Wednesday, 23 December 2009
After the Reformation, the first French priest in this part of Scotland was Simon-Louis Capperon, a refugee from the French Revolution. He arrived some time before 1798, as did other French priests who settled in Greenock during the nineteenth century.
During the second world war the Free French Navy were based here in Inverclyde. Our most famous landmark is the Free French memorial on Lyle Hill in Greenock which overlooks Gourock. The memorial is a large stone Cross of Lorraine which was part of the heraldic arms of Lorraine in eastern France. It was originally held to be a symbol of Joan of Arc, who was from Lorraine.
Close relations between Scotland and France stretch back into history. Historical bloodlines and trade intertwine the two nations. As the Church in Scotland slowly emerges from the shadows once again, this cultural link will help Scottish Catholics reclaim their identity. Most importantly the siege of Orleans (1428 – 1429) marked the turning point in the Hundred Years War; this was Joan of Arc’s first major military victory gained with the help of thousands of Scottish Soldiers. Joan hand selected Scottish bodyguards from the Stuart, Kennedy and Hay Clans. After Orelans came Baugé where the Scots routed the English As Pope Martin V observed upon hearing the news, “the Scots are well-known as an antidote to the English”.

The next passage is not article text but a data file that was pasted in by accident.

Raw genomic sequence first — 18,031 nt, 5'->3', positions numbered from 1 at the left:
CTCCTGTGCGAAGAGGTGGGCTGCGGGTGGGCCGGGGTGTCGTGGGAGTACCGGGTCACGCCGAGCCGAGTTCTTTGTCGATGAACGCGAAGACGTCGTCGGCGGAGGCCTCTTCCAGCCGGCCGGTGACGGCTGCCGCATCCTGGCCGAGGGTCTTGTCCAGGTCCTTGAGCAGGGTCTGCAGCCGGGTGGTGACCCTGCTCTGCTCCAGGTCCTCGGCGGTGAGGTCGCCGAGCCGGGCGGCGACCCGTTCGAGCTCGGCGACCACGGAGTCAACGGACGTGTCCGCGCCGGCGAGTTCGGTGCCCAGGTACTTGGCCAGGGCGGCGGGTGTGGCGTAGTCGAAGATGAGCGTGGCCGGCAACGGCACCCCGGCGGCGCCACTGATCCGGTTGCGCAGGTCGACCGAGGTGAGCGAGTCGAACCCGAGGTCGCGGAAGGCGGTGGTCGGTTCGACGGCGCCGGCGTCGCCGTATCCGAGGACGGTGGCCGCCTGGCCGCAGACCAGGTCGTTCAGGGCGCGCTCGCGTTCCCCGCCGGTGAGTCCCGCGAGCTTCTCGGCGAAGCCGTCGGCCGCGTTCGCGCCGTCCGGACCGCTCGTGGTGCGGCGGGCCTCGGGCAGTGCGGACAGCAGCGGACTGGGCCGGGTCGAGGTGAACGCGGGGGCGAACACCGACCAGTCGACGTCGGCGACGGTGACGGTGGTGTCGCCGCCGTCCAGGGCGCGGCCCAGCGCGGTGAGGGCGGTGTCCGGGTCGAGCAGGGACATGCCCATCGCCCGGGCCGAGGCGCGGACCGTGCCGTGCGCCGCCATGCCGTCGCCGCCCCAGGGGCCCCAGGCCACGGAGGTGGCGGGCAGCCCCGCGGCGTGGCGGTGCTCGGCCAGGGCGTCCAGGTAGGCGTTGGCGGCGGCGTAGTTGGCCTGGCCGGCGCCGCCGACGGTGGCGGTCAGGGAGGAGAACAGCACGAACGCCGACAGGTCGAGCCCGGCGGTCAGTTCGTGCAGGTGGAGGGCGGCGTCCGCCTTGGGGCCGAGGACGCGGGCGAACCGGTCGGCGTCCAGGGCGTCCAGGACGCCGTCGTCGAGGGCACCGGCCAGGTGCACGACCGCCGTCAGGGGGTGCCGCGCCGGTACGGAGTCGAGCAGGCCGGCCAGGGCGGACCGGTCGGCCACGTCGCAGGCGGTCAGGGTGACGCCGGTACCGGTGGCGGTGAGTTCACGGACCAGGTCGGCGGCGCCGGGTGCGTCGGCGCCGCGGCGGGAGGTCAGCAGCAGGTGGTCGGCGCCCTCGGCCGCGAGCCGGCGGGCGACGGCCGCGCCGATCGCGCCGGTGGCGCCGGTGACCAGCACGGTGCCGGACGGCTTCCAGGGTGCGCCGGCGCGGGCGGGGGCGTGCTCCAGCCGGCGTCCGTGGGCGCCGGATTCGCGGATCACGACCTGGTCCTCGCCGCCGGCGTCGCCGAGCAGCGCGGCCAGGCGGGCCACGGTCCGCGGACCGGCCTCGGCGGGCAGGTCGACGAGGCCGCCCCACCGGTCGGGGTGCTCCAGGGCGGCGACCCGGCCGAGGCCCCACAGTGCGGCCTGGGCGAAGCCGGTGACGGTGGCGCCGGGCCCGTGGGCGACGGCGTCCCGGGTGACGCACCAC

St Joan of Arc loved her Scots, “Let me lead my Scots!” she said at Orleans. Even her standard, depicting God as King of Heaven, was made by Hamish Powers, a Scotsman living in the city of Tours. In addition to this, a Scottish priest called John Carmichael was amongst the victors with Joan. His first acts upon becoming bishop of Tours was to institute a Messe Ecossais for the souls of the Scottish dead.